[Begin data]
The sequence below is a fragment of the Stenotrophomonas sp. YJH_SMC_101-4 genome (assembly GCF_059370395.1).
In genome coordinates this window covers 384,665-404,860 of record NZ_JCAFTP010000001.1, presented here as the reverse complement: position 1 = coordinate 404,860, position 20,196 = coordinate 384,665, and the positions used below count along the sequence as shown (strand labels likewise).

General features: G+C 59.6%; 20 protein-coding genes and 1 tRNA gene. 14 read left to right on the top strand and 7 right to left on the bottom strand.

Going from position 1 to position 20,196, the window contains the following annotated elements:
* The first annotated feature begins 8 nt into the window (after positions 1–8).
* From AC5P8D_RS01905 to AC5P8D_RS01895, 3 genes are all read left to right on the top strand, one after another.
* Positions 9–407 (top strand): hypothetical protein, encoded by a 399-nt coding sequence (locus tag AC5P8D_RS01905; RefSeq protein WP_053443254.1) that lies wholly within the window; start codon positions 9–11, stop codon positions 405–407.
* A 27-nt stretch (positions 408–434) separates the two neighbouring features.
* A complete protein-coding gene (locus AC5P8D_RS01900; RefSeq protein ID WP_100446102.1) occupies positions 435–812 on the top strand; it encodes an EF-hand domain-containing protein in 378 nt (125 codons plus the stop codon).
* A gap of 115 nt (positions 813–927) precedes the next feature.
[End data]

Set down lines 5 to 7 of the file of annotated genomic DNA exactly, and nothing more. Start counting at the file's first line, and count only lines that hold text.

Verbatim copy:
* The first annotated feature begins 8 nt into the window (after positions 1–8).
* From AC5P8D_RS01905 to AC5P8D_RS01895, 3 genes are all read left to right on the top strand, one after another.
* Positions 9–407 (top strand): hypothetical protein, encoded by a 399-nt coding sequence (locus tag AC5P8D_RS01905; RefSeq protein WP_053443254.1) that lies wholly within the window; start codon positions 9–11, stop codon positions 405–407.